Prepare for A Mobile Transformation

Consumer adoption of smartphones is transforming online banking.

June 10, 2011
KEYWORDS banking , mobile
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Consumer adoption of smartphones is transforming online banking.

The next generation of members will want your credit union to meet them where they are—which increasingly is on “the small screen.”

That’s the word from CUNA’s 2011-2012 Credit Union Environmental Scan (E-Scan). It advises credit unions to embrace Facebook, Twitter, and other social media outlets.

Standard home banking won’t be enough to keep your young members’ attention.

Members in the next decade will want to:

  • Apply for loans at the dealership;
  • Be alerted to things that will happen to their accounts rather than what just happened;
  • Be proactive;
  • Combine their finances with their online lives; and
  • Share financial successes and research options online.

Cash, checks, and plastic will fade, and secure mobile transactions will favor retailers and consumers, and reduce your credit union’s interchange income, E-Scan reports.

While home banking is a reactive platform, mobile banking is interactive. Members will expect the mobile banking platform to go far beyond providing only static information.

This mobile transformation will put credit union services in the pockets of all members.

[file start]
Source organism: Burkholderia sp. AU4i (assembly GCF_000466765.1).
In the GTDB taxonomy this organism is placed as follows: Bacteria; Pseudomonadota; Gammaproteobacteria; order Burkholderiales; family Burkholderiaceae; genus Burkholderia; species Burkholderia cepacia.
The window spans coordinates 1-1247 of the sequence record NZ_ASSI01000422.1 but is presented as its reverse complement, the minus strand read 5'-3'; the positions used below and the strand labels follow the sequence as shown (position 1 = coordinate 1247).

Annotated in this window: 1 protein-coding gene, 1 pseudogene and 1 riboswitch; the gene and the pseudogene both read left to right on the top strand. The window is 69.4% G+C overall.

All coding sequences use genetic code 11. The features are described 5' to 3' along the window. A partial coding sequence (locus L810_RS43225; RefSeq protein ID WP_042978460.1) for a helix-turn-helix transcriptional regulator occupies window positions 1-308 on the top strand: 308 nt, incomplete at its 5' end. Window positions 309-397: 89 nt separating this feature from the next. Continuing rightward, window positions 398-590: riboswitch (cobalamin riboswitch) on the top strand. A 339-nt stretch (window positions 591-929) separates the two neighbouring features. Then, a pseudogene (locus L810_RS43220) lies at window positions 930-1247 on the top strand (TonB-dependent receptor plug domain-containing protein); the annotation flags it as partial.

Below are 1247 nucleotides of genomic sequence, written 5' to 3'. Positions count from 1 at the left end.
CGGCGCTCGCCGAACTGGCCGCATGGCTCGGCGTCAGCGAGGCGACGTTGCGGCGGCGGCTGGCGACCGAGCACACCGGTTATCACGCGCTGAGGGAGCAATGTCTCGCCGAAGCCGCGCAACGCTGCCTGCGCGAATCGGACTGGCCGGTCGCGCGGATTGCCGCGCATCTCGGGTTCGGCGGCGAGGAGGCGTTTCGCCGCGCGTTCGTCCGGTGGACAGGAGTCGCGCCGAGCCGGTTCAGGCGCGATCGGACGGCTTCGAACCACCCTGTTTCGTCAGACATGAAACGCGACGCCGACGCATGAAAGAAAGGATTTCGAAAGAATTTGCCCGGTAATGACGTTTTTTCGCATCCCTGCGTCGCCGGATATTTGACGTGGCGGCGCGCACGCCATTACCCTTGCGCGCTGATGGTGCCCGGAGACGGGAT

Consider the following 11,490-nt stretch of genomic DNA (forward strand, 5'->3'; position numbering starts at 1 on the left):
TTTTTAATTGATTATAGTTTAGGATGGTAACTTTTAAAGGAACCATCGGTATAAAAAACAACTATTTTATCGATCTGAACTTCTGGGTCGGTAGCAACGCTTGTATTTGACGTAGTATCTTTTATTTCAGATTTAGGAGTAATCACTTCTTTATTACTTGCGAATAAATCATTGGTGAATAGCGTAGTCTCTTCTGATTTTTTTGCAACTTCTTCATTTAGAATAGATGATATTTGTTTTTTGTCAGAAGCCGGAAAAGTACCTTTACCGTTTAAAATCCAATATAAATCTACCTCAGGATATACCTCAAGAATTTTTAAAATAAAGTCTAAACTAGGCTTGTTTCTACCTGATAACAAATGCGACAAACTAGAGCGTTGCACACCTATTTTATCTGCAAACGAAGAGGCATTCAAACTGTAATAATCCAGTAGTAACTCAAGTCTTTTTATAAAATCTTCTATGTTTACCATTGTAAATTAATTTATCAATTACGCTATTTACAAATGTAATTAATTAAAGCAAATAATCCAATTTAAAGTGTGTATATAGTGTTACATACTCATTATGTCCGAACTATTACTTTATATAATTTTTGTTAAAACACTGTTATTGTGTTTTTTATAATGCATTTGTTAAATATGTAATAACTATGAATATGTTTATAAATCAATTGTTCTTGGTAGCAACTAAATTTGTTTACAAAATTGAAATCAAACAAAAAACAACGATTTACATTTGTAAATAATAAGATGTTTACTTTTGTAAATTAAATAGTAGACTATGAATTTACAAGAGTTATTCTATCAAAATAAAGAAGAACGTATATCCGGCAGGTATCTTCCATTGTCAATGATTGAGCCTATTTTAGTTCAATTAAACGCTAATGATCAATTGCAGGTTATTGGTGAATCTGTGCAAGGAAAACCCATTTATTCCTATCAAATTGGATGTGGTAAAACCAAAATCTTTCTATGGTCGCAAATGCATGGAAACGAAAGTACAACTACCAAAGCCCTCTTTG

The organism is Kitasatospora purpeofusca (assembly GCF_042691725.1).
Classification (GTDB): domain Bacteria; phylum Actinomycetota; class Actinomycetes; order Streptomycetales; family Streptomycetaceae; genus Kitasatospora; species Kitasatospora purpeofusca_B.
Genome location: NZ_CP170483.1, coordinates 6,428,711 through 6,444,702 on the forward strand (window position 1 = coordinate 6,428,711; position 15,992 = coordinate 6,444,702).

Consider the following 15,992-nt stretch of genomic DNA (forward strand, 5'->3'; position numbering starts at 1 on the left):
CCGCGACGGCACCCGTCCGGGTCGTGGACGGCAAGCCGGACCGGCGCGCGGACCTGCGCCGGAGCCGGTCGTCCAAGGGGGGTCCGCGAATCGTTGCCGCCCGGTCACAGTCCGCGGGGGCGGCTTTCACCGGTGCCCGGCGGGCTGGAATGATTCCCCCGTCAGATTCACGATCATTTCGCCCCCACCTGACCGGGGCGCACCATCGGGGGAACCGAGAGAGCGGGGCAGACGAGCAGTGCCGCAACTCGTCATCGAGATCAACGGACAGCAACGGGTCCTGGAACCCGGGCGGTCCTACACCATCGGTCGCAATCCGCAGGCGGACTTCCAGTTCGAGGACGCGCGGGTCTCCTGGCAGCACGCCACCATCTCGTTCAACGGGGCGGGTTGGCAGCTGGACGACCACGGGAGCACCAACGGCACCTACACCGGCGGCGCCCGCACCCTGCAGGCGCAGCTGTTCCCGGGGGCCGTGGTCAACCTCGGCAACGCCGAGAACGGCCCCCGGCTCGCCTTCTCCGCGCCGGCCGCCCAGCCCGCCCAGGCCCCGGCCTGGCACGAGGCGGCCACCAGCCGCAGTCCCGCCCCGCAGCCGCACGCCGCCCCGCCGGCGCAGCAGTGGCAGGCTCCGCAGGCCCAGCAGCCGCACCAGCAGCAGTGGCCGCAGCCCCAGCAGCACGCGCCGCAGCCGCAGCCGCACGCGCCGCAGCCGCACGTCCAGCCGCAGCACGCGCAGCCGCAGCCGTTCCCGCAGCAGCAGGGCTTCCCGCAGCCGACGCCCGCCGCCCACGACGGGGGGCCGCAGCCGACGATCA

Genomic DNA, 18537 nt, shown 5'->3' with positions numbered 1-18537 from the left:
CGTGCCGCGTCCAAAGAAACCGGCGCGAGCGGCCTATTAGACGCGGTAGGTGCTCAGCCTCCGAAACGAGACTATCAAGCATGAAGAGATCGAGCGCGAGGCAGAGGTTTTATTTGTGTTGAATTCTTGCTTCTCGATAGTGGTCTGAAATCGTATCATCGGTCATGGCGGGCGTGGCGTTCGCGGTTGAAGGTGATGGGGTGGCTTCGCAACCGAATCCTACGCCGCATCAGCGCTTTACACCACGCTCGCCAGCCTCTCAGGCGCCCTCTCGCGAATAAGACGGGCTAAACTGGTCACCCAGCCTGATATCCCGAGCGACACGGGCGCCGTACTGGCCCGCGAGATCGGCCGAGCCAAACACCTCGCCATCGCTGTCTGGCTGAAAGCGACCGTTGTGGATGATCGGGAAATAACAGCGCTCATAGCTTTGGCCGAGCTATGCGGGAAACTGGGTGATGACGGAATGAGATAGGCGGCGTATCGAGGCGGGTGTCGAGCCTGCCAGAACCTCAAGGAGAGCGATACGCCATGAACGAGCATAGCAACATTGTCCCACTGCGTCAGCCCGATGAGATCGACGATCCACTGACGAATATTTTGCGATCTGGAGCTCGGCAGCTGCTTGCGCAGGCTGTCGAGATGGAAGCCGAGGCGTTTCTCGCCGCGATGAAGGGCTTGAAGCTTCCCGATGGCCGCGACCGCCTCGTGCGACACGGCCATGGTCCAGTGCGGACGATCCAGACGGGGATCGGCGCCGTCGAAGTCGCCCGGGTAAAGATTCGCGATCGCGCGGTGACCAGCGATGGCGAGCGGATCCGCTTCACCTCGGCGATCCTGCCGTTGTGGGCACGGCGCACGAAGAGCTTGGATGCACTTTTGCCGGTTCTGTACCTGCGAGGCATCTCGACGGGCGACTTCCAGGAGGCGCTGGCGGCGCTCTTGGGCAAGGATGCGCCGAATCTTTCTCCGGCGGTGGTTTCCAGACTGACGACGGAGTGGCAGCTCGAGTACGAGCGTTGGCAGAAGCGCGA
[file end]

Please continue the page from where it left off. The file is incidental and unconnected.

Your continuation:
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Great article! Unfortunately, most employees don’t feel valued or appreciated by their supervisors or employers. In fact, research has shown that the predominant reason team members quit their jobs is because they don’t feel valued. This is in spite of the fact that employee recognition programs have proliferated in the workplace – over 90% of all organizations in the U.S. has some form of employee recognition activities in place. But most employee recognition programs are viewed with skepticism and cynicism – because they aren’t viewed as being genuine in their communication of appreciation. Getting the “employee of the month” award, receiving a certificate of recognition, or a “Way to go, team!” email just don’t get the job done. How do you communicate authentic appreciation? We have found people have different ways that they want to be shown appreciation, and if you don’t communicate in the language of appreciation important to them, you essentially “miss the mark”. Additionally, employees need to receive recognition more than once a year at their performance review. Otherwise, they view the praise as “going through the motions”. A third component of authentic appreciation is that the communication has to be about them personally – not the department, not their group, but something they did. Finally, they have to believe that you mean what you say. How you treat them has to match the words you use. If you are not sure how your team members want to be shown appreciation, the Motivating By Appreciation Inventory ( will identify the language of appreciation and specific actions preferred by each employee. You then can create a group profile for your team, so everyone knows how to encourage one another. Remember, employees want to know that they are valued for what they contribute to the success of the organization. And communicating authentic appreciation in the ways they desire it can make the difference between keeping your quality team members or having a negative work environment that everyone wants to leave. Paul White, Ph.D., is the co-author of The 5 Languages of Appreciation in the Workplace with Dr. Gary Chapman.

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